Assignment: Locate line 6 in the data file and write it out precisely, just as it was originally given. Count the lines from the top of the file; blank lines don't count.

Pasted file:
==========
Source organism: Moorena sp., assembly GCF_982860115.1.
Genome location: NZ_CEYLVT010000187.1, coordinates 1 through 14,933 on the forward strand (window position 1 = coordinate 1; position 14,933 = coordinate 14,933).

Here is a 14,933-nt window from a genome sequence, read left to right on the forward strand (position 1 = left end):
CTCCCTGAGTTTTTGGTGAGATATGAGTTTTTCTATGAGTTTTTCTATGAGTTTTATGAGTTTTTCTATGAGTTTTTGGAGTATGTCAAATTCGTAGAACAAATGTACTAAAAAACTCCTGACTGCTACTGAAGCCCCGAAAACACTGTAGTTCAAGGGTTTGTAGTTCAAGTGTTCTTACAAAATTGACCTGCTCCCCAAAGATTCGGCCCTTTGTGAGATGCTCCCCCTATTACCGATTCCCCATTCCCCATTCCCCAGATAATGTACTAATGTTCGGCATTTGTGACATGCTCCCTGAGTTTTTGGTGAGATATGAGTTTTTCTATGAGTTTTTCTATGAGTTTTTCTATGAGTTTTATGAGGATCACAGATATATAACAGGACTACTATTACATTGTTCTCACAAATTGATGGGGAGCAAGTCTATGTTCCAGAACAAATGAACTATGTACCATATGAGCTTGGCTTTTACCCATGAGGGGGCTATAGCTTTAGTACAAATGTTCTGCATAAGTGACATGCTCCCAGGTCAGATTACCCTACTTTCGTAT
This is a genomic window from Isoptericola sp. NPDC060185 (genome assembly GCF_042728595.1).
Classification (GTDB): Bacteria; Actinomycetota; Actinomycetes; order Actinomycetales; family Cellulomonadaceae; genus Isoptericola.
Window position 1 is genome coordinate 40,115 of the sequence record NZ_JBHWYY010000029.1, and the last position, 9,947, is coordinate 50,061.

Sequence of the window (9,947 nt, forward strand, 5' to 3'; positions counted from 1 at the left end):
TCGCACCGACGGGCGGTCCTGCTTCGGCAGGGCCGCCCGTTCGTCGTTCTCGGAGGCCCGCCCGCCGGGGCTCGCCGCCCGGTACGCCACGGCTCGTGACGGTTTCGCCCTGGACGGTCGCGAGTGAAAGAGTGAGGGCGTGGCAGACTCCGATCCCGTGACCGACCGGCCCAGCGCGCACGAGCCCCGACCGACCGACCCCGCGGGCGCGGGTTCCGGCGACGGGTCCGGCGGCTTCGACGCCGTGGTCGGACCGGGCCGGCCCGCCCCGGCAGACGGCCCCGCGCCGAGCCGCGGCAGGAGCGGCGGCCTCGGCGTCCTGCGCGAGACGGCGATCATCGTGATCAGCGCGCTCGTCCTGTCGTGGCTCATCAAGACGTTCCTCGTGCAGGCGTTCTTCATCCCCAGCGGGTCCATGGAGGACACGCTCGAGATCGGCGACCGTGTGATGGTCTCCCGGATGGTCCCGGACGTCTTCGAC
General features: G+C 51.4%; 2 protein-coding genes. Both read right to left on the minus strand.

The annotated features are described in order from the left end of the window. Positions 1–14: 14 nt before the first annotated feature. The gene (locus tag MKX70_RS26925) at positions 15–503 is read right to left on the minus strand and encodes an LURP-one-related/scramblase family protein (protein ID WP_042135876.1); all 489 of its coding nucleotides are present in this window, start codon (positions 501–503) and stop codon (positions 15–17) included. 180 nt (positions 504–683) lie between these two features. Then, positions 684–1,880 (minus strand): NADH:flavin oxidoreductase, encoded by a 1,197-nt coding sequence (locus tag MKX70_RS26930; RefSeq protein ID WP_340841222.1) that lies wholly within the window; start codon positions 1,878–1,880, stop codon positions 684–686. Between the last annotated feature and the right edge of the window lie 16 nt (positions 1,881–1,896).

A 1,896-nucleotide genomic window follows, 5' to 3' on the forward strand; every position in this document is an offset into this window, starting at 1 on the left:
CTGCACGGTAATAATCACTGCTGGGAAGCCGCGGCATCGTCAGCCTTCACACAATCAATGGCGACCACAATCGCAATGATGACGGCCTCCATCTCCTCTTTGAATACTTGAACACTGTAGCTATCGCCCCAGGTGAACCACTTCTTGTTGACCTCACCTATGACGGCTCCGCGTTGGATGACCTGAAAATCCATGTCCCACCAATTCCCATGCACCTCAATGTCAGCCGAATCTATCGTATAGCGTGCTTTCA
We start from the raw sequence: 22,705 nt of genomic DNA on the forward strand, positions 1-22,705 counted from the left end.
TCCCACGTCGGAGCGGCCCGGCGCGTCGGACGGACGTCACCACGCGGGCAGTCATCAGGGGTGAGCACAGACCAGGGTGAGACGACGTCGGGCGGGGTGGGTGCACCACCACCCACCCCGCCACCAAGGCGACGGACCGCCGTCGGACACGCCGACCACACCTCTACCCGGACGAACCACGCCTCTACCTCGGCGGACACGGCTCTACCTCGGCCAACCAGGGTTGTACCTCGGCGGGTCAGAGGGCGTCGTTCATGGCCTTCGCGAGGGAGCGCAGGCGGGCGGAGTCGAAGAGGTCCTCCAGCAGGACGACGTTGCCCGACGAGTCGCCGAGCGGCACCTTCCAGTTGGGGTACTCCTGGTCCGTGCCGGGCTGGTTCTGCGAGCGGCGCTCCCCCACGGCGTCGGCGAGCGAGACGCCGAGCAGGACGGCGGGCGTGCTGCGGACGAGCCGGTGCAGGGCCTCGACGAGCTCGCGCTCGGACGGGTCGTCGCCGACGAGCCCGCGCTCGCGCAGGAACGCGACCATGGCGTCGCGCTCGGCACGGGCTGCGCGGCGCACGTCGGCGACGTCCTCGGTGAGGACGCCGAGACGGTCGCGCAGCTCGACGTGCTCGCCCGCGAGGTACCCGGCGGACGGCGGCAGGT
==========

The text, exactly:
Classification (GTDB): Bacteria; Actinomycetota; Actinomycetes; order Actinomycetales; family Cellulomonadaceae; genus Isoptericola.